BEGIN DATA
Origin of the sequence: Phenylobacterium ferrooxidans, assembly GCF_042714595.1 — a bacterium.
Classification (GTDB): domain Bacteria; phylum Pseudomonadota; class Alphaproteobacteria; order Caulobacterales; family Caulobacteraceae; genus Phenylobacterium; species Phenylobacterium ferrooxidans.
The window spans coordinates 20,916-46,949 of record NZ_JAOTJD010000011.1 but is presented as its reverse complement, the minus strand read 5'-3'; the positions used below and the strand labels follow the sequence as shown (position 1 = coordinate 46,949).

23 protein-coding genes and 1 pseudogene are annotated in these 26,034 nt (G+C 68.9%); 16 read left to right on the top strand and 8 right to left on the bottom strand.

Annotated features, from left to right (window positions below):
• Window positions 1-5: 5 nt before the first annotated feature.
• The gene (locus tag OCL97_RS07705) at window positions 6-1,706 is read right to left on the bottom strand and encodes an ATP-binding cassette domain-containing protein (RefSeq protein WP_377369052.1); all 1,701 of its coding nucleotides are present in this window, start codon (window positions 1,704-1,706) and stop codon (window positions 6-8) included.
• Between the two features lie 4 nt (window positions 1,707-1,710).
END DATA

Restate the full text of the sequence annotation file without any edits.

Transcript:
Origin of the sequence: Phenylobacterium ferrooxidans, assembly GCF_042714595.1 — a bacterium.
Classification (GTDB): domain Bacteria; phylum Pseudomonadota; class Alphaproteobacteria; order Caulobacterales; family Caulobacteraceae; genus Phenylobacterium; species Phenylobacterium ferrooxidans.
The window spans coordinates 20,916-46,949 of record NZ_JAOTJD010000011.1 but is presented as its reverse complement, the minus strand read 5'-3'; the positions used below and the strand labels follow the sequence as shown (position 1 = coordinate 46,949).

23 protein-coding genes and 1 pseudogene are annotated in these 26,034 nt (G+C 68.9%); 16 read left to right on the top strand and 8 right to left on the bottom strand.

Annotated features, from left to right (window positions below):
• Window positions 1-5: 5 nt before the first annotated feature.
• The gene (locus tag OCL97_RS07705) at window positions 6-1,706 is read right to left on the bottom strand and encodes an ATP-binding cassette domain-containing protein (RefSeq protein WP_377369052.1); all 1,701 of its coding nucleotides are present in this window, start codon (window positions 1,704-1,706) and stop codon (window positions 6-8) included.
• Between the two features lie 4 nt (window positions 1,707-1,710).